Tammy Taylor Nails

Smiley-Face or (and Surface Tension)
Smile-Line or
Happy Face

Answers to:
     Does your White free-edge discolor from the Pink?
     Or does the Smiley-Face become blurry?
Why is the smiley-face Blurry? 

Free-edge discolors from the Pink! (Surface Tension)

Horseshoe Pattern
How can I make a sharp, crisp smiley-face? (Surface Tension)

How to make a "strong" acrylic free-edge?

Practicing consistency
     Practice Sheet:
Nail Party Episode 5
     Polish bottle lids:
Nail Party Episode 4

Smooth - making a smooth acrylic nail
Stroking the Pink across the White - The First Pink ball of the nail-body

Surface Tension (see the links where Surface Tension is in parenthesis)

What is the Secret? (White must be wet enough to do the whole Free-edge & the Smiley-Face.  Also there is Surface Tension)

Why does the White fade? (Surface Tension)

Yellowing of the free-edge from Pink

The first secret is to have enough liquid in the brush
when you are making the White free-edge.
Otherwise when you try to curve the Smiley-Face with your brush,
the Smiley-Face area will have become too hard to properly adjust.

Blurry: Pink color flows into the White free-edge making smile-line blurry:  This is a common problem. 

1. 2.

When you Place the Pink ball, you MUST leave a gap between the Pink & the White.

And you MUST let the product flow, so the Pink can develop "surface tension", or the Pink will blend into the White.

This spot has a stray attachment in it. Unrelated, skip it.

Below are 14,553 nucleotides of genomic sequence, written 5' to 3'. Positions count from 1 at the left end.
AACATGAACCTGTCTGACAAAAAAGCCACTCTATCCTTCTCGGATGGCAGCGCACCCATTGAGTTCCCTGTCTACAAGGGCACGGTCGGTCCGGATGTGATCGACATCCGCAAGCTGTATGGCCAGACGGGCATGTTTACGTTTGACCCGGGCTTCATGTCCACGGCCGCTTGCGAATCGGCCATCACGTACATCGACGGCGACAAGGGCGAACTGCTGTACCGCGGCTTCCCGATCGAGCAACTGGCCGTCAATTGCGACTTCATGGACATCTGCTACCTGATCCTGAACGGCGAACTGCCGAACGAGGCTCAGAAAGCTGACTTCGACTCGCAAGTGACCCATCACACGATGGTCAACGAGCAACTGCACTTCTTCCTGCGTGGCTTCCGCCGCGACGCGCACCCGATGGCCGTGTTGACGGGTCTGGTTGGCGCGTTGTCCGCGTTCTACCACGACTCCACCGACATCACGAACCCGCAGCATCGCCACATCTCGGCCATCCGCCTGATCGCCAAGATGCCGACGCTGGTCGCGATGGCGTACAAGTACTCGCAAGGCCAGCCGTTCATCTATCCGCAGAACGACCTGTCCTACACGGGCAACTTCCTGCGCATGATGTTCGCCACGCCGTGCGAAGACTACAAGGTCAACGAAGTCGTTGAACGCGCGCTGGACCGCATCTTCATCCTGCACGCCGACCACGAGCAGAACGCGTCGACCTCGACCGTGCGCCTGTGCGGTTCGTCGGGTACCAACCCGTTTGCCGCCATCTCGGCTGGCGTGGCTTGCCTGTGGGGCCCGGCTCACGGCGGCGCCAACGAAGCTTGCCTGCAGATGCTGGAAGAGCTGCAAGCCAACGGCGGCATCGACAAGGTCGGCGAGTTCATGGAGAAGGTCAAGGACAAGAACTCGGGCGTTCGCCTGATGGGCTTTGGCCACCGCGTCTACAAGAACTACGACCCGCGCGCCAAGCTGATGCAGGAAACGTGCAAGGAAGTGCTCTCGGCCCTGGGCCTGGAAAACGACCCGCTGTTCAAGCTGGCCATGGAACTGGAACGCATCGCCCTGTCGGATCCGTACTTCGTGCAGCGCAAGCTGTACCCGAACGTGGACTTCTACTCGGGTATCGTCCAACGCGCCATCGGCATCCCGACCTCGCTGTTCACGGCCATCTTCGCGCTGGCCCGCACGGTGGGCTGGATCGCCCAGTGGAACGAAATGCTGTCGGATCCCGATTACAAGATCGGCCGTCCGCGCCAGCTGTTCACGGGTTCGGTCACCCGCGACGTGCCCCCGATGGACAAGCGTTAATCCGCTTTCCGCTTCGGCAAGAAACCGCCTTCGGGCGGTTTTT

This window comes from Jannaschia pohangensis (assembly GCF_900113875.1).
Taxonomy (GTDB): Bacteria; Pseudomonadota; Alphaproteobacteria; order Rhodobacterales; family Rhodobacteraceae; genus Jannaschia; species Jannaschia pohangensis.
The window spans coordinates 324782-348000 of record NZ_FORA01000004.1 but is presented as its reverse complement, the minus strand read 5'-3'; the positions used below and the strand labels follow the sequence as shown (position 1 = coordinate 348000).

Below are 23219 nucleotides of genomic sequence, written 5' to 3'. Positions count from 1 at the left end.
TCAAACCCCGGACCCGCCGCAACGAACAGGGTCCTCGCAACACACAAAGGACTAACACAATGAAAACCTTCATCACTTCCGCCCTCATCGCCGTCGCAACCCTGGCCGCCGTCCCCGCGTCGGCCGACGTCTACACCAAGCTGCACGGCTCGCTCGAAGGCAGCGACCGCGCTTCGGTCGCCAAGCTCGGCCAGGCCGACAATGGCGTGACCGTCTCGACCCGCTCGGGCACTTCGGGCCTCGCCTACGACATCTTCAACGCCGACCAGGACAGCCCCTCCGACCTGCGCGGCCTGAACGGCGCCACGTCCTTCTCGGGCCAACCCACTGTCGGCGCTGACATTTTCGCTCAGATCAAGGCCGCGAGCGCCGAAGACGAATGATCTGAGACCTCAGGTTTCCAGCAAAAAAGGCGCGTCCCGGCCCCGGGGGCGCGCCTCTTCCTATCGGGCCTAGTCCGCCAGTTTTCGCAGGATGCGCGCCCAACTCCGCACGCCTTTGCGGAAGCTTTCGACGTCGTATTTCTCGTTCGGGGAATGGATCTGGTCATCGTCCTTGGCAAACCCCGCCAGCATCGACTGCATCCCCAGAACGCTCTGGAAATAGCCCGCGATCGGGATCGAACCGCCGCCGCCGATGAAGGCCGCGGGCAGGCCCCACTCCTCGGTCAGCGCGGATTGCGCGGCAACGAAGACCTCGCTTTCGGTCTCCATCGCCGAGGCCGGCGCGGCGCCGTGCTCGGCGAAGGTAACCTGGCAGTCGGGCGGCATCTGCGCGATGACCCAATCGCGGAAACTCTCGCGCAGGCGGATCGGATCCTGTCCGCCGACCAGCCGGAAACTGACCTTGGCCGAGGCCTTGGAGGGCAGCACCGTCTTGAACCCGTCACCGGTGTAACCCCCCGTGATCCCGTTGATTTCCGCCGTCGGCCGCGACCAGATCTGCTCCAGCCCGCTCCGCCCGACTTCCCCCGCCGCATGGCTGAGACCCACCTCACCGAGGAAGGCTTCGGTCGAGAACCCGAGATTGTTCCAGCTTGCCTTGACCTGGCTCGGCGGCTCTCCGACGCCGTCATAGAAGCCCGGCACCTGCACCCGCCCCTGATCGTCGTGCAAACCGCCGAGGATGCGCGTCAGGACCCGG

Place Pink Ball
Notice the slight gap!

Lift & Let Flow
2-3 seconds
(Surface Tension)

If Pink blends into the White before you start Stroking; the Smiley-Face will become blurry.

This is a VERY Important step.  As you will see in picture #2, the Pink ball does not touch the White.
There is a slight gap. 
After the Pink ball develops surface tension, 2-3 seconds, you can stroke the pink; stroking the brush across the White free-edge.
If the Pink touches the White when you Place the Pink, the smiley-face will become blurry.

The First Pink Ball of the nail-body:
When the first Pink ball (nail-body) is allowed the 2-3 seconds to build up "surface tension"; the Pink can then be stroked completely across the White without discoloring.

Keep in mind when stroking the Pink, a slight pressure must be maintained on the brush, at the Smiley-Face, to allow the edge of the Smiley-Face of the White free-edge product to clean the brush of Pink product, as the brush is "lightly" stroked all the way over the White free-edge.


Answers to:
Why is the Smiley-Face blurry? 
And why does Pink discolor the White?